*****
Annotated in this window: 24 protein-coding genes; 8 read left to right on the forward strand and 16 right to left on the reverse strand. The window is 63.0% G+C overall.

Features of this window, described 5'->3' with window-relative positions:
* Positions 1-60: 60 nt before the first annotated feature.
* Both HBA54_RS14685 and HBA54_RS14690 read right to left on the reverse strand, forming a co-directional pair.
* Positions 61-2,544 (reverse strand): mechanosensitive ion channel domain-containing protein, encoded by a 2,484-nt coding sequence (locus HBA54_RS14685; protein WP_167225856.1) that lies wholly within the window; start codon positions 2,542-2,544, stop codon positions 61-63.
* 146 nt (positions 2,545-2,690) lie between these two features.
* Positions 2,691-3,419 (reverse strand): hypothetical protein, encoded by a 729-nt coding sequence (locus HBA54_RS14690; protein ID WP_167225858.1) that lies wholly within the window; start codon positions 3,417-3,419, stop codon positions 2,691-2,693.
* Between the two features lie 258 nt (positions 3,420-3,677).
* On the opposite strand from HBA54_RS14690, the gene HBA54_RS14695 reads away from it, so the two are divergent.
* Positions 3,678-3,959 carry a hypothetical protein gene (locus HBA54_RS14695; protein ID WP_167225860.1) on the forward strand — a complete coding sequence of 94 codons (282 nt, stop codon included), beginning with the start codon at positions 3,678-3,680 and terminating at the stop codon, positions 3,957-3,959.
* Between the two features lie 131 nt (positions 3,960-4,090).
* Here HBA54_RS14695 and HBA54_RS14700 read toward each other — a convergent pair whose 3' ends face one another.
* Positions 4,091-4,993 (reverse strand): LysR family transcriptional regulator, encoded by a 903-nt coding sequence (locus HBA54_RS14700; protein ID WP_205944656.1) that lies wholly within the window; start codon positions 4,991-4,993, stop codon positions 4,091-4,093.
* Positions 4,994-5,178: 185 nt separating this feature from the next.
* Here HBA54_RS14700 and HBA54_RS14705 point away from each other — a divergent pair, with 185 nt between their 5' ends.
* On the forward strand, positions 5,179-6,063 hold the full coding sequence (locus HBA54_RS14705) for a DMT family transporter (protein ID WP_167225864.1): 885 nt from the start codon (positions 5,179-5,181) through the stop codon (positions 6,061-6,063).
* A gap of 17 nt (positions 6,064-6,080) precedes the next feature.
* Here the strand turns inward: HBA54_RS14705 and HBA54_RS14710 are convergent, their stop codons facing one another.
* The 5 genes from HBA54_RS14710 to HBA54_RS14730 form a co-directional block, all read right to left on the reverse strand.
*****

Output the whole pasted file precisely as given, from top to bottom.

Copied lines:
Annotated in this window: 24 protein-coding genes; 8 read left to right on the forward strand and 16 right to left on the reverse strand. The window is 63.0% G+C overall.

Features of this window, described 5'->3' with window-relative positions:
* Positions 1-60: 60 nt before the first annotated feature.
* Both HBA54_RS14685 and HBA54_RS14690 read right to left on the reverse strand, forming a co-directional pair.
* Positions 61-2,544 (reverse strand): mechanosensitive ion channel domain-containing protein, encoded by a 2,484-nt coding sequence (locus HBA54_RS14685; protein WP_167225856.1) that lies wholly within the window; start codon positions 2,542-2,544, stop codon positions 61-63.
* 146 nt (positions 2,545-2,690) lie between these two features.
* Positions 2,691-3,419 (reverse strand): hypothetical protein, encoded by a 729-nt coding sequence (locus HBA54_RS14690; protein ID WP_167225858.1) that lies wholly within the window; start codon positions 3,417-3,419, stop codon positions 2,691-2,693.
* Between the two features lie 258 nt (positions 3,420-3,677).
* On the opposite strand from HBA54_RS14690, the gene HBA54_RS14695 reads away from it, so the two are divergent.
* Positions 3,678-3,959 carry a hypothetical protein gene (locus HBA54_RS14695; protein ID WP_167225860.1) on the forward strand — a complete coding sequence of 94 codons (282 nt, stop codon included), beginning with the start codon at positions 3,678-3,680 and terminating at the stop codon, positions 3,957-3,959.
* Between the two features lie 131 nt (positions 3,960-4,090).
* Here HBA54_RS14695 and HBA54_RS14700 read toward each other — a convergent pair whose 3' ends face one another.
* Positions 4,091-4,993 (reverse strand): LysR family transcriptional regulator, encoded by a 903-nt coding sequence (locus HBA54_RS14700; protein ID WP_205944656.1) that lies wholly within the window; start codon positions 4,991-4,993, stop codon positions 4,091-4,093.
* Positions 4,994-5,178: 185 nt separating this feature from the next.
* Here HBA54_RS14700 and HBA54_RS14705 point away from each other — a divergent pair, with 185 nt between their 5' ends.
* On the forward strand, positions 5,179-6,063 hold the full coding sequence (locus HBA54_RS14705) for a DMT family transporter (protein ID WP_167225864.1): 885 nt from the start codon (positions 5,179-5,181) through the stop codon (positions 6,061-6,063).
* A gap of 17 nt (positions 6,064-6,080) precedes the next feature.
* Here the strand turns inward: HBA54_RS14705 and HBA54_RS14710 are convergent, their stop codons facing one another.
* The 5 genes from HBA54_RS14710 to HBA54_RS14730 form a co-directional block, all read right to left on the reverse strand.